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Long Distance - ZoneLD

Long Distance

Best deal on long distance I have found on the Internet: ZoneLD.
4.5 cents anywhere in the U.S (including Puerto Rico).  4.0 cents to any 5 states you pick.  6 second billing increments.  Ridiculously low Int'l rates.  All Int'l calls have a 30 second minimum with 6 second increments thereafter.  They even have a calling card with great rates.  Here's a sample of ZoneLD's Int'l rates:

Under 10 cents a minute
United Kingdom
South Korea

Under 15 cents a minute

Under 20 cents a minute
Dominican Republic

Under 25 cents a minute

Under 35 cents a minute

Under 55 cents a minute

Cuba is a $1 a minute



I've saved the best for last.  As great as using is for finding what you need on the Internet, Google is even more useful when you install the Google Toolbar.  You download it from Google by going to:

After you install the Google Toolbar, a toolbar will appear in Internet Explorer that provides an always-present search box for Google.  With the Toolbar installed, you don't need to leave the website you are visiting to initiate a search.  Type your search terms in the box, and then click on one of the five options to the right of the box.  The options are:

Search Web -    Search the entire Internet for the terms you entered.
Search Site -           Search ONLY the particular website you happen to be visiting at that moment for the terms you entered.
Search Images -         Search the Internet for pictures matching the terms you entered.
                        Can't remember what Ross Perot looks like? Type "Ross Perot" and click on Search Images!.
Search Groups -         Search Newsgroups  for the terms you entered.  Newsgroups are discussion threads grouped by particular topics. 
                        I will cover them in a  future "Tip."
Search Directory -      Search the Google directory (sort of like the table of contents) for the terms you entered.

News -  Google searches hundreds (thousands) of news outlets on the Internet every few minutes and culls together the latest headlines. 
                It is like on steroids.  Give it a try.

PAGE INFO:  Several options under this, but the two most useful are:
   Similar Pages -              Google finds websites similar to the on you are looking at.  I've never actually used this, but I can see where it would be useful.
   Translate into English -     VERY useful.  If you find a website that seems to have the info you need, but its written in one of the world's
                                major languages, click on this link and it does a fair job of translating.  You can at least get the gist of
                                what is written on the page.
Highlight-      Will highlight where the search terms are located on the page you are viewing.  Each term is highlighted in a different color.

Experiment with the Google Toolbar.  If you don't like it, you can always remove it.  I must use it 10 to 15 times a day.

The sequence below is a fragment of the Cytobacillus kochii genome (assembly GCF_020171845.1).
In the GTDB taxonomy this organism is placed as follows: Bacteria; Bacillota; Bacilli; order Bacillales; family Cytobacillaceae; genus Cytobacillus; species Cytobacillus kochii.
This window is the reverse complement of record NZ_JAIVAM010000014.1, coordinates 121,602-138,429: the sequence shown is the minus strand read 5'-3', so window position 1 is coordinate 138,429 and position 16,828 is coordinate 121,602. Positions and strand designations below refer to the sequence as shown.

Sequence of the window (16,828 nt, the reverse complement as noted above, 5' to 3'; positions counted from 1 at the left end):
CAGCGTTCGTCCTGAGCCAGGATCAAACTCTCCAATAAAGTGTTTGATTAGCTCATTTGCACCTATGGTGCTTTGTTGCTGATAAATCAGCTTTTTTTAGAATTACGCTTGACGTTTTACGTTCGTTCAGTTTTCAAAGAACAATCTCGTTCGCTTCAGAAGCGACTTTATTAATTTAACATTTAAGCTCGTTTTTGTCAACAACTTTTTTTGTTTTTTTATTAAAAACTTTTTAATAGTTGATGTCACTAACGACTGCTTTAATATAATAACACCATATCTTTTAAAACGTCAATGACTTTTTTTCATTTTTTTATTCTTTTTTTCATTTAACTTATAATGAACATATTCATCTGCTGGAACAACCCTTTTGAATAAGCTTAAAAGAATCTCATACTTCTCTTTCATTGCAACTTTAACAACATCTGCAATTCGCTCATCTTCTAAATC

Google Searching Part 2

Google Searching (Part 2)

Search By Category
The Google Web Directory (located at <> is a good place to start if you're not exactly sure which search keywords to use. For example,
searching for [ Saturn ] within the Science > Astronomy category of the
Google Web Directory returns only pages about the planet Saturn, while
searching for [ Saturn ] within the Automotive category returns only pages
about Saturn cars. Searching within a category of interest allows you to
quickly narrow in on only the most relevant pages to you.

"OR" Searches
Google supports the logical "OR" operator. To retrieve pages that include
either word A or word B, use an uppercase OR between terms.

For example, to search for a vacation in either London, panama city or
newark, type:  vacation london OR "panama city" OR newark  (NOTE: The "OR"
must be all caps)

Advanced Search Made Easy
Most of the options listed on this page can be entered directly into the
Google search box or selected from Google's
<>Advanced Search page.

         Other Advanced Search Features
    * Language: specify which language you would like your results returned
    * Date: restrict your results to the past three, six, or twelve months.
    * Occurrences: specify where your search terms occur on the page -
anywhere on the page, in the title, or in the url.
    * Domains: search only a specific website or exclude that site
completely from your search.
    * SafeSearch: Google's SafeSearch screens for sites that contain a
particular type of information (such as adult sites) and eliminates them
from search results.


Google Searching (Part 1)

Google Searching (Part 1)

The key to getting the most out of the Web is being able to effectively mine it for information.  The best search engine on the Internet is Google (  If you want to find information on anything, just type in the words you think will be included in your results.  The key is to use the best possible keywords for the search and to use as few keywords as possible.  If you are lucky or have used the correct combination of keywords, you will find what your looking for on the first Google page of results.